In der Lehmenkaut is a single road that leads up the hill into our housing area. At our intersection, a turn to the left off of In der Lehmenkaut takes you onto Beethovenstraße which loops back to In der Lehmenkaut higher up the hill. A right turn at the intersection takes you in front of our house and onto Mozartstraße which also loops around to intersect In der Lehmenkaut higher up the hill.
Now, In der Lehmenkaut does border our property along the backyard. When we sit on our patio we watch traffic go up and down the hill on In der Lehmenkaut. But if someone rings our doorbell, they walked up the drive from Mozartstraße.
On top of that, no one really knows what In der Lehmenkaut means. Even the Germans have trouble with it. “In der” is easy enough, “In the” but Lehmenkaut is a problem. The closest they can come to a translation for “Lehmen” is “loam” or “earth,” maybe "dirt," while “kaut” is “chews.” So what is it? In the Earth Chews or Chews In the Earth? Or maybe In the Dirt. We just can’t get an satisfactory answer. Even when we tell a German the name of our street, we get that what-the-hell-is-up-with-that-name look.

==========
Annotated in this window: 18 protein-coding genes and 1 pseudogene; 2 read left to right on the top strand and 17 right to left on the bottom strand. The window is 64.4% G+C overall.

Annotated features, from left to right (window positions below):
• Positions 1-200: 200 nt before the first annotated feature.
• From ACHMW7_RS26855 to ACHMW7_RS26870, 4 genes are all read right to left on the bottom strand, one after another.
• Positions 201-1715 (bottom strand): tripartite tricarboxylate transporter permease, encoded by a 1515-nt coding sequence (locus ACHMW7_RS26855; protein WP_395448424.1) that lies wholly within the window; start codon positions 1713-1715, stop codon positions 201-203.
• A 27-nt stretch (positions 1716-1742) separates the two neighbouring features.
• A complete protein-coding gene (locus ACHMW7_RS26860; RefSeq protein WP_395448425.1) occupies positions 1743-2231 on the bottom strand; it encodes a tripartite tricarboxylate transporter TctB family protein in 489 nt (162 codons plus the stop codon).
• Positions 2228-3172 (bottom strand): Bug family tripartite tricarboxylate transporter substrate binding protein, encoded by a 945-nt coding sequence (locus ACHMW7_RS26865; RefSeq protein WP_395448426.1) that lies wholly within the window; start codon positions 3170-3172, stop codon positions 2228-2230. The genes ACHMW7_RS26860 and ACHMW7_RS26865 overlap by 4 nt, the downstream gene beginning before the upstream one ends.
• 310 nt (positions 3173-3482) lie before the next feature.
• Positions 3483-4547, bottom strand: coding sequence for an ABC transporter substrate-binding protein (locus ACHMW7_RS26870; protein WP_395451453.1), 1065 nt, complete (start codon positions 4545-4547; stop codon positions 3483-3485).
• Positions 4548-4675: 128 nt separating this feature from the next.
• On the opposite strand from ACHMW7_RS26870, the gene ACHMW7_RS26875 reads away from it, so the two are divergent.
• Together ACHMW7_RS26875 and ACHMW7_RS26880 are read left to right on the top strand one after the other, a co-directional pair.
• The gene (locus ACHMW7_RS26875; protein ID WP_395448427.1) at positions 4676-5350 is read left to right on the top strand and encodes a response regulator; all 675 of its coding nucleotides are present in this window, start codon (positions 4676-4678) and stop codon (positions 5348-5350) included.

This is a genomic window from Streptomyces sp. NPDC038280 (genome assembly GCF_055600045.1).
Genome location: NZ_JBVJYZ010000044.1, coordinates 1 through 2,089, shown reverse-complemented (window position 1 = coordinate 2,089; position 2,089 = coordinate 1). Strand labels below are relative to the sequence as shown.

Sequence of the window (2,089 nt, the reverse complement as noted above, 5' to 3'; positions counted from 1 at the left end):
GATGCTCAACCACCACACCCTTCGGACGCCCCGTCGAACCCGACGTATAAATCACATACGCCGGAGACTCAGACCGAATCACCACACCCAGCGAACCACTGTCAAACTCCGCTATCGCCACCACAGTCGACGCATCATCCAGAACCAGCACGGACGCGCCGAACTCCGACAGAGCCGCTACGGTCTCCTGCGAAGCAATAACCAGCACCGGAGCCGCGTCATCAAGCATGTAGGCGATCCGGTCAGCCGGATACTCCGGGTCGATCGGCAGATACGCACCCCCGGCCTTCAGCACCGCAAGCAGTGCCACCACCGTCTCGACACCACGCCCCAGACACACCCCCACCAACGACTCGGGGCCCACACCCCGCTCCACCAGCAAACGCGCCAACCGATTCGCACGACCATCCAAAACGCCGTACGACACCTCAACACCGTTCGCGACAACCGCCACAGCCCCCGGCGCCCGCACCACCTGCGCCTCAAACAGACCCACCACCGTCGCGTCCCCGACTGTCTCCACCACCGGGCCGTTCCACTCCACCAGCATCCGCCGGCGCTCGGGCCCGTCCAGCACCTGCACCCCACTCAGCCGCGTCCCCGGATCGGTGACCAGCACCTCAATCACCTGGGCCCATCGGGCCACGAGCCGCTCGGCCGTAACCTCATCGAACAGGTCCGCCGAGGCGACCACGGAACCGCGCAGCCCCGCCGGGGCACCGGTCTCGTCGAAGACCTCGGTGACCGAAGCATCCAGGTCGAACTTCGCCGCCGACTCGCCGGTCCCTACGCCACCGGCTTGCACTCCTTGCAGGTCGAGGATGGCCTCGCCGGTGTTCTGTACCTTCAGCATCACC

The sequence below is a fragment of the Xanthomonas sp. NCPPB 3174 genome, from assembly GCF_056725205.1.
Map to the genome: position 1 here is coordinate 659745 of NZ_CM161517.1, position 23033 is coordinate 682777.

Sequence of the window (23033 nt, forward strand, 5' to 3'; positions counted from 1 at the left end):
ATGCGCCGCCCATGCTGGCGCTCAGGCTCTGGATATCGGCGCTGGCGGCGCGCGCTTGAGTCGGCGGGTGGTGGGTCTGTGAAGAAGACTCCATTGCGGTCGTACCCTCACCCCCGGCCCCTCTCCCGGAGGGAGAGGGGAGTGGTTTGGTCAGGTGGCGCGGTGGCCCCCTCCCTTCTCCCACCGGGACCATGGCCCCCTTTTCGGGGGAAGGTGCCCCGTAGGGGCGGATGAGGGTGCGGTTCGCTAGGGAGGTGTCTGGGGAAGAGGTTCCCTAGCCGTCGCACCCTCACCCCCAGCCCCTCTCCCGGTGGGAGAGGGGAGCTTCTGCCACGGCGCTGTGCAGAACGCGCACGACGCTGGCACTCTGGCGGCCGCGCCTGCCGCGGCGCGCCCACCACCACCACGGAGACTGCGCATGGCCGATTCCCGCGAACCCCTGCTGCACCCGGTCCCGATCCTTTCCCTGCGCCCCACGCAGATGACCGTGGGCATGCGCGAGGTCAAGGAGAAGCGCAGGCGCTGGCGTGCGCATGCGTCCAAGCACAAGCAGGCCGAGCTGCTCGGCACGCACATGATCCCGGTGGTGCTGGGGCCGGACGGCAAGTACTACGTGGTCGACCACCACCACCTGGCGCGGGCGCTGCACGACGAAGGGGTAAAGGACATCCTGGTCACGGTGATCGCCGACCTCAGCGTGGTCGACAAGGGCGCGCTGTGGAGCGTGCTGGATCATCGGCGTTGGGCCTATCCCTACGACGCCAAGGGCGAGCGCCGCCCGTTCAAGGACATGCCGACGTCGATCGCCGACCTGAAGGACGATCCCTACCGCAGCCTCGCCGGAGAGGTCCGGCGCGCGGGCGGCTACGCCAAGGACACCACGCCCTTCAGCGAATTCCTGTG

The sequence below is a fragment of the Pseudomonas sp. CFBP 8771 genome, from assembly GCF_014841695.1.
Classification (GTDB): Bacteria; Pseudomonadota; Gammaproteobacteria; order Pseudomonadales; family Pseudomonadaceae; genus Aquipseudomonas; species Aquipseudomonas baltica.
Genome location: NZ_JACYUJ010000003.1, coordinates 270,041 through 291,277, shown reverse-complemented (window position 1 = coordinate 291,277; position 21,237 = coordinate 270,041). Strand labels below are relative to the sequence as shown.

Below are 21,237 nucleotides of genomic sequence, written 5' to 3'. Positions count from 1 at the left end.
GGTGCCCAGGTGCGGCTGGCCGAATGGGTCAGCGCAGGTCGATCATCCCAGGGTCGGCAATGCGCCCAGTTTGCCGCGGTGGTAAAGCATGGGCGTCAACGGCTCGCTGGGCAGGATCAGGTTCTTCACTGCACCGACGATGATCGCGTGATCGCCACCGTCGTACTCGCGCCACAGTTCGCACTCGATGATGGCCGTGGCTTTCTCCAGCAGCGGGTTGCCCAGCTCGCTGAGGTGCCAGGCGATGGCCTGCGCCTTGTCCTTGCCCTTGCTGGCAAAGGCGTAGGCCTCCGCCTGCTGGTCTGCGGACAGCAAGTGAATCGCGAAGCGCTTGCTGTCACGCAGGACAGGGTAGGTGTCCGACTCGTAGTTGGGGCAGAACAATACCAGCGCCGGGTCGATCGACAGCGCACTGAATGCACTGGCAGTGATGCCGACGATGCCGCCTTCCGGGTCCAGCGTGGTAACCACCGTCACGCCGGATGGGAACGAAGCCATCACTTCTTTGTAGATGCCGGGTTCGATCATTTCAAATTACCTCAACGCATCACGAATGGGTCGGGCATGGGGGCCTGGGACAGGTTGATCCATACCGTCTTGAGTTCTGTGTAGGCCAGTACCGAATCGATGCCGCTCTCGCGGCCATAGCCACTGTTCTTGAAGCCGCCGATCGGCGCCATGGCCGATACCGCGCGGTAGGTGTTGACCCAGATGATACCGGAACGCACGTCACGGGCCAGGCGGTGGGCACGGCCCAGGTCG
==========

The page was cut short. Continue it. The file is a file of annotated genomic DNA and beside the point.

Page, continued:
It would be so much easier if we were on Mozartstraße and a lot cooler. I'm going to take this up with the Burgermeister. We'd be the only ones affected. I'm sure he'll see to my reasoning. But, probably not.
We should be on Mozartstraße! That's where we belong.
But no!! We're In the Dirt.
By the way, the slugs are back. ICK!!